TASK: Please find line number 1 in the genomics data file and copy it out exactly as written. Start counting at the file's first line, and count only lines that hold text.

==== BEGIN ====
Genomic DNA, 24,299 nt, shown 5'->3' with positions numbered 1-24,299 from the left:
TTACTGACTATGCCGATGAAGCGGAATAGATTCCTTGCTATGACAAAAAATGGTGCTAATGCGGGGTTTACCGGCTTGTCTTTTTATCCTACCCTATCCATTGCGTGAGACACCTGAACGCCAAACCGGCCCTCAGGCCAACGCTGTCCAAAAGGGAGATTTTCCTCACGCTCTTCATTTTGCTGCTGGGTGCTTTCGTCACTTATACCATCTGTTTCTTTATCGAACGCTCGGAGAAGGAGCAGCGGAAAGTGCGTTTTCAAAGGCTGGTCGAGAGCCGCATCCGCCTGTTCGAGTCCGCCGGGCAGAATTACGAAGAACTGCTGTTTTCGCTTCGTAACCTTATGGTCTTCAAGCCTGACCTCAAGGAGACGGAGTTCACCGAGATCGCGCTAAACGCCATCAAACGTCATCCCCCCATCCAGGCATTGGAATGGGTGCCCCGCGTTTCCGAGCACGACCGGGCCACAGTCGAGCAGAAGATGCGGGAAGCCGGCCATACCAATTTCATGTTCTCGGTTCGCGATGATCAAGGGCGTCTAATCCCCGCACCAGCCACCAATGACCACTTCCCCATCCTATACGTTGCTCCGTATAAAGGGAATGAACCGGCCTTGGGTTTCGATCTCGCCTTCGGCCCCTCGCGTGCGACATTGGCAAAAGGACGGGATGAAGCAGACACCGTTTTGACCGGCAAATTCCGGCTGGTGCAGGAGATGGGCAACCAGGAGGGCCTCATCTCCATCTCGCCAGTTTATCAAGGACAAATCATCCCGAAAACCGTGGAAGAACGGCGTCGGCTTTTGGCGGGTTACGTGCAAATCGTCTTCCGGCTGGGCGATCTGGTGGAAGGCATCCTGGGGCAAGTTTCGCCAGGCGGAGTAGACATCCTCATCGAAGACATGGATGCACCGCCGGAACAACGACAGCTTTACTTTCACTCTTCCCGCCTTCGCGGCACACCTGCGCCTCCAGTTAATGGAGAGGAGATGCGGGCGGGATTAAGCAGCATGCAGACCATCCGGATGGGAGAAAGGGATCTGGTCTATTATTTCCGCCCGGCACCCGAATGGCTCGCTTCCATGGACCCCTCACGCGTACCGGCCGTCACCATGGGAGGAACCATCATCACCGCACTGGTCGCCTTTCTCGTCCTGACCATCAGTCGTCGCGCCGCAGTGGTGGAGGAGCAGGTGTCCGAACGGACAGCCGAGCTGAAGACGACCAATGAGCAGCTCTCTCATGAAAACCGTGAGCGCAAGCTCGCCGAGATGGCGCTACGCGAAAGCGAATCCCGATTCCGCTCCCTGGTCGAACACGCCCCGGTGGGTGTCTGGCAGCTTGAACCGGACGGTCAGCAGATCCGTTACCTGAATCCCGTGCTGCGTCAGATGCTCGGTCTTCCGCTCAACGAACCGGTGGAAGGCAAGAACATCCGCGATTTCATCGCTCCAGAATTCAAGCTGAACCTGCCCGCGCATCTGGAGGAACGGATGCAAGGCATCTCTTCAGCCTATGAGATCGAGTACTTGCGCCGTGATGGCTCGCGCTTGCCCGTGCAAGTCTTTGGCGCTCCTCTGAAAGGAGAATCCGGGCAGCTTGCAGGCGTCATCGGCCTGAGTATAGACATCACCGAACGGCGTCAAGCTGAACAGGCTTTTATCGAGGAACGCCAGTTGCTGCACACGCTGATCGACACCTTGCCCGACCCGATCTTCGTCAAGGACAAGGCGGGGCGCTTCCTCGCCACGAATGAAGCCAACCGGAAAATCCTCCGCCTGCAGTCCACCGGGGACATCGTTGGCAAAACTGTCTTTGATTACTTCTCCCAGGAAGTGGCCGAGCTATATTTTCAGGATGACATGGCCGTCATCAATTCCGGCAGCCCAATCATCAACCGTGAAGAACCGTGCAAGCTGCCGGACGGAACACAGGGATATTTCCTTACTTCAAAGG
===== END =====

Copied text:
Genomic DNA, 24,299 nt, shown 5'->3' with positions numbered 1-24,299 from the left: